This document contains sectoral guidance prepared by the James Martin Center for Nonproliferation Studies in relation to export controls in an era of strategic competition. The document is not a traditional report. Instead, it is a compilation of materials that will primarily be disseminated through other means such as online, through presentations, and through video. This executive summary section will not appear in other forms of this guidance. The guidance includes seven main sections.
- The Introduction frames the problem and provides context into the work CNS undertook to produce this guidance.
- The section ‘Strategic Competition’, provides insight into how great power competition is impacting export controls with an emphasis on Russia and China. This section also includes illustrative case studies for each country.
- The section ‘Trends in Technology Acquisition’ outlines different methods being used to acquire foreign technology. This section includes a table of trends by sector and acquisition methods broken down with China and Russia specific considerations.
- The section ‘Sectoral Analysis’ briefly examines several emerging technology areas. This section presents a summary of CNS sectoral mapping (and supply chain mapping) efforts research to identify sector-specific compliance considerations and risks.
- The section ‘Red Flags’ presents red flags identified in the preparation of this guidance broken down by category to help inform due diligence efforts. Sixth, the section, ‘Compliance Guidance’ presents good practices in due diligence broken down into a number of thematic areas, including Company/Partner, Nature of Technology, Transaction, and Dealing with Academic Institutes. Additionally, this section includes Additions to ICPs and guidance on the Use of Distributors. Seventh, the Conclusion section briefly summarizes key takeaways from this work.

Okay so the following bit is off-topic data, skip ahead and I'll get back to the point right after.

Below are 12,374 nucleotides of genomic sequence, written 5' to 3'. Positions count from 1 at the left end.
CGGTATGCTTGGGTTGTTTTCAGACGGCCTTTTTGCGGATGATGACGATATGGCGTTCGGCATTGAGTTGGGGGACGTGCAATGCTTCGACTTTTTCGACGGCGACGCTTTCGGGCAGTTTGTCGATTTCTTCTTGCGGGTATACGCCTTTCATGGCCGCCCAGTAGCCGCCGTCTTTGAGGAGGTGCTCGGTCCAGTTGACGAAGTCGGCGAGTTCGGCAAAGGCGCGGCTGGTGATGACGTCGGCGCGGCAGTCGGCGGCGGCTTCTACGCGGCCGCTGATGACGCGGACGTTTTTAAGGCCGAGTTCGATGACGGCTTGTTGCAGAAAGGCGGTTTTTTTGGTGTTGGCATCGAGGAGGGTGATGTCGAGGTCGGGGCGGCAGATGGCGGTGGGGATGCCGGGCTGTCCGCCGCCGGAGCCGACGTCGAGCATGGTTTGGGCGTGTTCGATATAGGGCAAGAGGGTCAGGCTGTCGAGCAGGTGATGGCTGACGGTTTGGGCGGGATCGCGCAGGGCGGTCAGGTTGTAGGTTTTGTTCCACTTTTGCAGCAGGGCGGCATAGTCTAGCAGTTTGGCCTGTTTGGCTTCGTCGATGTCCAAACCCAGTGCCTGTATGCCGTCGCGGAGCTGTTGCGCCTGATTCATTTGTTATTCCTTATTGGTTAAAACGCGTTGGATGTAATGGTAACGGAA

In addition to the seven main sections, the sectoral guidance also includes three annexes.
- Annex 1 contains more than 30 case studies were written in the preparation of this report. The case studies are used to highlight key trends and tactics of technology acquisition elsewhere in the guidance. It should be noted that in the course of this research, CNS also used a data centric approach to map out the strategic supply chains of Russia and China. While this sectoral guidance is consistent with the observations gleaned from this data, the research team decided not to directly publish this underlying data as part of this sectoral guidance relying instead on the case studies. The reason for this is that some of the data sources will continue to provide insight into Russian and China’s technology acquisition in the future. The research team nonetheless intends to publish more case studies drawing on this data in the future.
- Annex 2: Further resources and guidance
- Annex 3: Due diligence tools and techniques
Author’s Note on the Perspective of This Guidance
This guidance is written from a ‘western’ supply chain perspective. It is informed by dialogue with industry and governmental officials from many western countries including in the US and Europe. For this reason, the document is not written from either a Chinese or Russian perspective. The authors recognize that the perspective of these countries on the topic of strategic trade control in an era of great power competition would differ. Indeed, both countries implement export controls which are likely in part intended to prevent strategic technologies originating in these countries from being used or misused in western countries. The authors are interested in exploring the perspective of Russia and China in relation to great power competition. However, this is not the purpose of the present guidance.